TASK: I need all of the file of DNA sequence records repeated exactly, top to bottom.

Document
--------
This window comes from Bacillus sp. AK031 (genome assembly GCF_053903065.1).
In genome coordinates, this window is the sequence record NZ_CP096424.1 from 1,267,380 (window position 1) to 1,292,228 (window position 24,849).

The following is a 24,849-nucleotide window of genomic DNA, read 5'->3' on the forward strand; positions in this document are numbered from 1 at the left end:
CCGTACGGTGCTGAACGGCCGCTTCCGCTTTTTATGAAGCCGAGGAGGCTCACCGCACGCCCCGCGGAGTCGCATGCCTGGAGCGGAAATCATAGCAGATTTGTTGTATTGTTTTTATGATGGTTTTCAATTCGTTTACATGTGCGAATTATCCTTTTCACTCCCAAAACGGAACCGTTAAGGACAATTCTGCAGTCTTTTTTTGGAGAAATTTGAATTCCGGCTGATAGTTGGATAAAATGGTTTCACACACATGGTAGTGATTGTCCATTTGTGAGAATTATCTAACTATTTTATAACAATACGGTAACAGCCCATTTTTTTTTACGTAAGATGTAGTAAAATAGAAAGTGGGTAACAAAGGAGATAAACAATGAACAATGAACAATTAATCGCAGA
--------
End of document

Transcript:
This window comes from Bacillus sp. AK031 (genome assembly GCF_053903065.1).
In genome coordinates, this window is the sequence record NZ_CP096424.1 from 1,267,380 (window position 1) to 1,292,228 (window position 24,849).

The following is a 24,849-nucleotide window of genomic DNA, read 5'->3' on the forward strand; positions in this document are numbered from 1 at the left end:
CCGTACGGTGCTGAACGGCCGCTTCCGCTTTTTATGAAGCCGAGGAGGCTCACCGCACGCCCCGCGGAGTCGCATGCCTGGAGCGGAAATCATAGCAGATTTGTTGTATTGTTTTTATGATGGTTTTCAATTCGTTTACATGTGCGAATTATCCTTTTCACTCCCAAAACGGAACCGTTAAGGACAATTCTGCAGTCTTTTTTTGGAGAAATTTGAATTCCGGCTGATAGTTGGATAAAATGGTTTCACACACATGGTAGTGATTGTCCATTTGTGAGAATTATCTAACTATTTTATAACAATACGGTAACAGCCCATTTTTTTTTACGTAAGATGTAGTAAAATAGAAAGTGGGTAACAAAGGAGATAAACAATGAACAATGAACAATTAATCGCAGA